Mary, Michael, and Drew on the Mississippi River

I never personally met Michael Curtin, photographer extraordinaire. But I feel like I know him through our wonderful mutual friends Mary and Drew and through his amazing photography, which you can see at

What I know about Michael is that he lived in Michigan, loved the Detroit Lions ; worked in information technology; and was interested in solar eclipses, which is how he met Mary and Drew. They met on a solar eclipse/sightseeing tour to Egypt. Mary shared some of Michael’s photos of Egypt with me. Over the years, Mary and Drew have kept me posted on their adventures with Michael. He loved to travel, even if there was no solar eclipse, and he took extraordinary photos.

Bent by Michael D. Curtin (Egypt)

Bent by Michael D. Curtin (Egypt)

Last week, Michael passed away after a nearly 14-month battle with pancreatic cancer. From Mary and Drew, I know that he left this life on his own terms traveling to places like Australia and Ireland as well as deciding when to end his chemotherapy. He will be deeply missed by his family, friends and those of us who love his photography.

Please take a few moments to browse his website and take a look at his beautiful work.

February 19, 2015

Your Weekly Noodle: December 31, 2014

Noodle* on this…Tile wall with message
Thank you, Life, for all my experiences this year. I am so grateful for all I have seen, done and learned. ~ Louise Hay
Year’s end is neither an end nor a beginning but a going on, with all the wisdom that experience can instill in us. ~ Hal Borland
Every day life presents us with new experiences, new challenges and learning opportunities. My friend Ernest  is a social worker and is fond of saying, “There is no such thing as a bad experience if you learn from it.” What experience did you have in 2014, either bad or good and what did you learn from it that you can carry into 2015 as wisdom?
Three weesk ago, I learned that trying to move a refrigerator just two inches by myself is not a wise idea. I’m still paying the price for that experience and you can be sure I will never so that again.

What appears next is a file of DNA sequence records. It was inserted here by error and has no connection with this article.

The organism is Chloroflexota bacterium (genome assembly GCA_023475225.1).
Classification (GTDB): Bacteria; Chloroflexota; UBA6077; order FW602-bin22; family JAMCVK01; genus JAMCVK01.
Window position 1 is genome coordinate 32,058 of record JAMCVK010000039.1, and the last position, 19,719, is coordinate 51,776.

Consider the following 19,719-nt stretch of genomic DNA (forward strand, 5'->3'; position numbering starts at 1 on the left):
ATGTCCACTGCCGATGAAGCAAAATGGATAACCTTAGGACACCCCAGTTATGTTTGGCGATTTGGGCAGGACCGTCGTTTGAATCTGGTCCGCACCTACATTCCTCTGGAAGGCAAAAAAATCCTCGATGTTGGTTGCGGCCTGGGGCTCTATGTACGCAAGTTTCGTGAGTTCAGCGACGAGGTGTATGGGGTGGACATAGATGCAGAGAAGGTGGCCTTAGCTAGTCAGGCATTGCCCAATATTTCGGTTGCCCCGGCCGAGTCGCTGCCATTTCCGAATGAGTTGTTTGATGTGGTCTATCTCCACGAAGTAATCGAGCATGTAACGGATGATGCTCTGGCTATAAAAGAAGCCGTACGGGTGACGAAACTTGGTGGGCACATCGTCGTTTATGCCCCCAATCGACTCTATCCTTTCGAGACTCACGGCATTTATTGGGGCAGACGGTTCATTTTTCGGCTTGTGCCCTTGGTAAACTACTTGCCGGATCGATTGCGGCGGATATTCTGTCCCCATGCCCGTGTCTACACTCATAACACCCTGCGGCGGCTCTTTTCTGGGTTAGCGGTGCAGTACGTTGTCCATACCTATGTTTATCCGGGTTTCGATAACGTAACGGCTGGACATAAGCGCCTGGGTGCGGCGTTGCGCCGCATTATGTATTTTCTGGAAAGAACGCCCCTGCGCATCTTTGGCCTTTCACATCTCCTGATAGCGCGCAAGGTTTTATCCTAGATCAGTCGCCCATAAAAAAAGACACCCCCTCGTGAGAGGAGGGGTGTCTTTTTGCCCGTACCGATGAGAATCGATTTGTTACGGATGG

Share a lesson learned or wisdom you earned in 2014 with us in the Comment section
* To noodle: A verb meaning to mull over, think about, contemplate, ponder, puzzle over or brainstorm.
Image courtesy of Auntie P.

Your Weekly Noodle: December 17, 2014

Man using the word growth to improve his work

What steps will you take to grow on the job?

Noodle* on this…

Without continual growth and progress, such words as improvement, achievement, and success have no meaning.  ~ Benjamin Franklin

At work, personal growth is essential to your well-being and growth requires learning. Identify something about your work, your team, or you organization that you want to learn this week. What steps will you take to learn it? 

Share you learning experience in the Comments field below.

Read more about learning at work.

* To noodle: A verb meaning to mull over, think about, contemplate, ponder, puzzle over or brainstorm.

Image courtesy of Arztsamui at

Apply Your Values – “Walk the Talk”

Your well0being at work is more than just your job tritle or  list of titles. It is about how you live your values.

Note: This is the last of three articles the role your values play in your well-being at work. To refresh your memory, click on the links below:

  1. Your Values
  2. Identify Your Values 

Values are meaningless if you do not apply them in your daily life. Not only do your “actions speak louder than words,” when it comes to values; you also add unnecessary stress to your work day if you do not act according to your values. Enhancing your well-being requires that you “walk the talk”, that you find specific ways you can apply your values every day. Fairview Health Services in Minneapolis, MN identified and defined four values that guide its operations – dignity, integrity, service, compassion.  These values are not just “marketing” tools, the organization developed lists of example “high anchor” and “low anchor” behaviors to help employees apply the principles to their work. In fact, as part of the annual performance review process, employees are evaluated on how well they apply the Fairview values in their daily work and managers identify areas for improvement necessary. For example:

  • Value: Compassion
  • Definition: We recognize and respond to the emotional, spiritual and physical needs of all the people we serve. We create a caring environment, conducive to healing, growth and well-being for all.
  • Low Anchor Behavior: Fails to consider the wishes, feelings, needs, limitations or circumstances of others.
  • High Anchor Behavior: Is receptive to the needs of others

Apply Your Values to Your Well-being

  1. For each of your top three values, list the aspect(s) you’re your well-being the value best supports. You may want to review the exercise in Identify your Values.
  2. Then, list two or three ways you can apply each value in your work. Think in context of high anchor behaviors.
  3. Select one or two values to work on using the High Anchor Behaviors and add daily or weekly reminders to your calendar or electronic device to work on your values.

Consider this… 

Never separate the life you live from the words you speak.” ~ Paul Wellstone

Are you walking the talk – living your values at work?

Meet Krishna M. Jackson, Fellow Writer and Navy Veteran

Krishna M. Jackson (Photo “shamelessly borrowed” from